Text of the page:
Joshua had a strong third period in Game 1, but otherwise has disappointed. Suter’s goal in Game 1 is his only point of the series so far and one of just two goals in his last 20 games. And Ilya Mikheyev has morphed into Loui Eriksson with no points and four shots through five games and one goal in the last 55 games he’s played. In the past four games, the Canucks have scored eight goals as a team (Boeser the only winger to score has 4 of them, centres JT Miller and Elias Lindholm have each scored once and defenceman Nikita Zadorov has a pair).
It’s so obvious Elias Pettersson continues to struggle to find his game and leave any kind of mark on this series. The Canucks centre has a pair of secondary assists – one on a Game 3 power play and the other on buzzer beating tying goal in Game 4. Through five games, though, Pettersson doesn’t have a 5-on-5 point. And, as a result, the Canucks have been outshot 25-16 and outscored 3-0 in the series so far with the 25-year-old Swede on the ice.
On Tuesday night, Pettersson held his own and the Canucks won the shot share 7-4 in the 12:36 while he was on the ice at 5-on-5. But shouldn’t that be expected? He isn’t being used in a shutdown role and in Game 5 he saw a steady diet of the likes of Jason Zucker, Anthony Beauvillier and Mark Jankowski on the other side. Elias Pettersson should win those minutes. Handily. And yet that hasn’t happened enough in this series.
Sure, he had one promising rush chance in the third period when his shot from the right side rang off the mask of Preds netminder Juuse Saros. Otherwise, there wasn’t much to Pettersson’s night. He has just seven shots in the series. An 89-point producer during an up and down regular season, Pettersson has one goal in his last 18 games now and has 27 points in the last 38 games he’s played including these five in the playoffs. That’s a 58-point pace over what amounts to nearly a half-season of hockey.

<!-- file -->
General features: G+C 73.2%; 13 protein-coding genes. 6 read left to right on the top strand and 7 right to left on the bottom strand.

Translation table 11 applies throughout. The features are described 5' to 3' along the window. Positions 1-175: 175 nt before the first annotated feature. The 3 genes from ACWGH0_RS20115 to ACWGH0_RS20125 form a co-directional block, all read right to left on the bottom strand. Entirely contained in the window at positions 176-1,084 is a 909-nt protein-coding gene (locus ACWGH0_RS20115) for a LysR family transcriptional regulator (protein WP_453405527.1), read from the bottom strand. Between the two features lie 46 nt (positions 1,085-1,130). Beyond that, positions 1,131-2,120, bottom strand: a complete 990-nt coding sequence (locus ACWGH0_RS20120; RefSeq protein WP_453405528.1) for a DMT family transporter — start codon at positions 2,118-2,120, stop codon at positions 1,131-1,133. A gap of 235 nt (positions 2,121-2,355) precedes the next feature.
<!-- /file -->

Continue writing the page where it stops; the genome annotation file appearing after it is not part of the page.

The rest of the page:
And Pettersson’s lack of overall production dovetails with the team’s power play struggles. Last night, it wasn’t even so much that the Canucks failed to convert on either of their power play opportunities, it was far more about the fact they couldn’t gain the zone, set up or muster a single shot on goal with the man-advantage. The Canucks are now two for 13 in this series (15.4%). The Predators have also struggled scoring twice in 19 opportunities (10.5%), although an ugly goal scored on the game’s only recorded power play shot last night drew Nashville even at 1-1 and set the stage for the Preds to extend the series.
With two goals apiece in the series, the power plays have been a push. But in reality, that’s advantage Nashville because the Preds 22nd ranked penalty kill in the regular season seemed like an area the Canucks could exploit. But aside from a pair of goals in last Friday’s 2-1 Game 3 victory, Vancouver has been held at bay on the power play. And that’s a continuation of what we saw down the stretch with this group. Forced passes. Perimeter play. Poor decisions. And a lack of shots.
In the team’s last 25 games, Quinn Hughes leads the Canucks with four power play goals followed by Elias Pettersson with three while Brock Boeser and JT Miller have two each and Elias Lindholm,  Conor Garland and Dakota Joshua have one apiece. Those are the Canucks top guns. It’s on them to get this thing sorted out. The power play has sputtered in this series as it did over the final weeks of the regular season. It’s been going on for far too long. And if it continues on Friday, prepare for Game 7 back in Vancouver on Sunday night.